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Out of Our Minds
Sunday, April 17, 2005 11:08 AM
Careers 101
Kevin Salwen on Passionate Work

On CNN this weekend, Jack Cafferty asked me about his 24-year-old daughter. Echoing a point we often hear from frustrated parents, he grumbled that she wants to be a big-time practitioner of international law, jetting around the world. But, Cafferty continued, she wants to do that NOW, without paying her dues, without doing the hard work it takes. His annoyance was clear.

His core question, of course, is a great one: Don't people have to sacrifice any more? Is it all that easy for this soft generation? Can they have their cake, eat it too -- and then add a dollop of ice cream for good measure?

Needless to say, that's an easy perception to have when you stop by this site or read Worthwhile magazine -- after all, we love to preach career passion. You need to love what you do; you'll be better at your work if you bring your soul to it. Eventually, we contend, you'll make more money because that passion will shine through and make you a better employee or business owner.

But never paying dues? I don't think so. In fact, I don't think the elements of sacrifice have changed all that much. Cafferty's daughter can't be an international jet-setting lawyer until she gets a major set of credentials in that arena or a parallel one. People who want to launch a business selling, say, environmentally-correct lawn furniture had better be able to raise enough capital, build a smart business model, manage their books, understand product sourcing, etc.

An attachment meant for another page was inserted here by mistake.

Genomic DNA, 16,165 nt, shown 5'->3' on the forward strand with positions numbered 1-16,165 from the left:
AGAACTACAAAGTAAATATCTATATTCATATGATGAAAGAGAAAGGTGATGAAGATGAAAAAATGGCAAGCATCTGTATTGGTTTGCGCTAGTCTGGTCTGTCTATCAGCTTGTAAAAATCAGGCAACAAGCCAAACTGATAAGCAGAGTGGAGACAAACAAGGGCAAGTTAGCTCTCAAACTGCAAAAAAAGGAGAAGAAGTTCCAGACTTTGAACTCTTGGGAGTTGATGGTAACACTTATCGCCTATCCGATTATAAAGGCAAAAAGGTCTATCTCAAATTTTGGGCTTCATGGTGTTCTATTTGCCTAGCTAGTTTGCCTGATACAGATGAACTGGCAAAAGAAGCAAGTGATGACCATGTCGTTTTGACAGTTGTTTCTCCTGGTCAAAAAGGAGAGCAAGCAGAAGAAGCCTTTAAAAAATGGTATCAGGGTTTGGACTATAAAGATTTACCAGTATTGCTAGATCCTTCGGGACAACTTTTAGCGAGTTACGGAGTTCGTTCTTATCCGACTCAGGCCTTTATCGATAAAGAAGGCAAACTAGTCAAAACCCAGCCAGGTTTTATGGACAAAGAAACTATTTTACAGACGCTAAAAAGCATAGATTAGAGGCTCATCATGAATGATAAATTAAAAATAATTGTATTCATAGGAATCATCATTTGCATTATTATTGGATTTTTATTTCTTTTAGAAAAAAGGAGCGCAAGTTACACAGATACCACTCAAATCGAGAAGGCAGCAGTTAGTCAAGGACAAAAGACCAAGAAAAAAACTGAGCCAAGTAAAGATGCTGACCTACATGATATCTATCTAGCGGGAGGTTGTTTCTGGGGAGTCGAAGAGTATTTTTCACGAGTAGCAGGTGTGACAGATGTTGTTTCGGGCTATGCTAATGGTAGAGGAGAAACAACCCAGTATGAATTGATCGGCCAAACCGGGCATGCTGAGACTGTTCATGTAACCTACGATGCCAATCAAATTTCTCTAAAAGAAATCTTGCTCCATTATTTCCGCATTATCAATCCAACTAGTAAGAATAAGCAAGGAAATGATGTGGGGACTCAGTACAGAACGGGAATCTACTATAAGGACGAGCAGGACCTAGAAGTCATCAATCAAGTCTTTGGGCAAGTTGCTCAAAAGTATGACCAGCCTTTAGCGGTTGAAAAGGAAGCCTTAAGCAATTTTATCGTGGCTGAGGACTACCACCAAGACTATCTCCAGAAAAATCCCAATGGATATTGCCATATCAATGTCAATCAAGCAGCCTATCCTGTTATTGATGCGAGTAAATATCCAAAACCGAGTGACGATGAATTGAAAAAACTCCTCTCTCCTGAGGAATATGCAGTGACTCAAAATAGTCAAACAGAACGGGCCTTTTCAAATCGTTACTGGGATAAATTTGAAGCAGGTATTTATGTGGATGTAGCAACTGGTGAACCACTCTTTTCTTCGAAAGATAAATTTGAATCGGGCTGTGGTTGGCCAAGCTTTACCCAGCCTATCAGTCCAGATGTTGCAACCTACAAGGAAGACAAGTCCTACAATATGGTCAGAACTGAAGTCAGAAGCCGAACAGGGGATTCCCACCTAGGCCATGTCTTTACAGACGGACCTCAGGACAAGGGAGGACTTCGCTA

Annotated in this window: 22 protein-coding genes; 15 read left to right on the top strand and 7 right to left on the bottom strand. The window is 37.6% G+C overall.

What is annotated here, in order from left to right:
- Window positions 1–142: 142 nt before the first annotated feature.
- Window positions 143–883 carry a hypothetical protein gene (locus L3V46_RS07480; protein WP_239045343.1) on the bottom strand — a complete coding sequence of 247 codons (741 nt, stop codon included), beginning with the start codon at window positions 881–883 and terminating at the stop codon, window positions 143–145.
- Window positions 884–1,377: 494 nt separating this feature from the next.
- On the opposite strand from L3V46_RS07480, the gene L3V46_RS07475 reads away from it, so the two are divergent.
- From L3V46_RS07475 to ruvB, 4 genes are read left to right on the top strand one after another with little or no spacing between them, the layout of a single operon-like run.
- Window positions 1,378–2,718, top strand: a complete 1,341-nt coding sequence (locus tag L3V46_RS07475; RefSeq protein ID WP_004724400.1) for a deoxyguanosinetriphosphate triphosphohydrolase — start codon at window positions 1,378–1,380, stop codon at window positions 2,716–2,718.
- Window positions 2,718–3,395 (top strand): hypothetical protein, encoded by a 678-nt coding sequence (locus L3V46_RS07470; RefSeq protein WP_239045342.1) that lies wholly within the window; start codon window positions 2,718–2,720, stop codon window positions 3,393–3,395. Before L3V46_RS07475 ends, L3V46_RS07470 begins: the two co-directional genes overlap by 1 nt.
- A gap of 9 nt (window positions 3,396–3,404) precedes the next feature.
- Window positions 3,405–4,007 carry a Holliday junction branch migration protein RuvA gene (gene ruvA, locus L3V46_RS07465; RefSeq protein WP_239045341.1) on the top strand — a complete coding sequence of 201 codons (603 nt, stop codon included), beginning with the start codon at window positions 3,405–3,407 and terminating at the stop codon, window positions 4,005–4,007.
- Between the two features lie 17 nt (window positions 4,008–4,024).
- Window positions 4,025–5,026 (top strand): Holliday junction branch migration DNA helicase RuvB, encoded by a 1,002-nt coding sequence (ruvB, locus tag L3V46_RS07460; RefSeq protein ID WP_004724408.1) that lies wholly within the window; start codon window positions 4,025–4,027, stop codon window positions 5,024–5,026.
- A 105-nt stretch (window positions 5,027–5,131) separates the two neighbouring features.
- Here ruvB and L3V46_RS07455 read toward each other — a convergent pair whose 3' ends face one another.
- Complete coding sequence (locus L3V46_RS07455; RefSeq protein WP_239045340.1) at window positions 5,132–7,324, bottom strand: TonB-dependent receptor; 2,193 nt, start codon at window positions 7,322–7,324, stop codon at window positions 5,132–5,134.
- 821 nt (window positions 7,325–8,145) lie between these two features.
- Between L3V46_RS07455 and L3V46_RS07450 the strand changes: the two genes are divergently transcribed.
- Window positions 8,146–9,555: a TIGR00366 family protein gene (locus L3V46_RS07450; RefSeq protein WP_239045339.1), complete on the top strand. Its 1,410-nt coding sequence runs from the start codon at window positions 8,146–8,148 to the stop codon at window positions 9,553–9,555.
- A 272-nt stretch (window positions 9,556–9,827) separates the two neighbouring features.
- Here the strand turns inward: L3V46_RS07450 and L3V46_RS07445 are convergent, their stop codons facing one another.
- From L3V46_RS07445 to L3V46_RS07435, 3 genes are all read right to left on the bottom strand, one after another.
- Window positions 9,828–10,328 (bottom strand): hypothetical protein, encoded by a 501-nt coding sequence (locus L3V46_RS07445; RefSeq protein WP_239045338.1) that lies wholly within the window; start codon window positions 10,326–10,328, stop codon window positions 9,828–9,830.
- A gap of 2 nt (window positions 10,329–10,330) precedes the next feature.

In short, dues are here to stay. The question, I think, is how to shorten the cycle and how to set longer-term goals. Am I right? Thoughts on this one?


Chris Kernahan - 4/21/2005 10:21:39 PM
I'm a graduate going straight out of uni into a Corporate Finance role. I'm very fortunate - I've had a great education, great role models and I am very passionate about business. But I agree with the sentiment that people of my generation seem to want to get ahead without going through the 'normal' process. I know - I feel it to. I'm just a greenhorn grad barely out of school and yet I have ambitions for closing Month-end in 3 days instead of 8, delivering reports online instead of as 100 page paper packs - in short, I think we understand that in a very competitive world everyone has an obligation to not just do their job but do much more than that. If it means progression is fast-tracked, rather than just arbitrarily moving up the corporate ladder step by step, then have we 'paid our dues' or have we really made a positive impact on the organisation?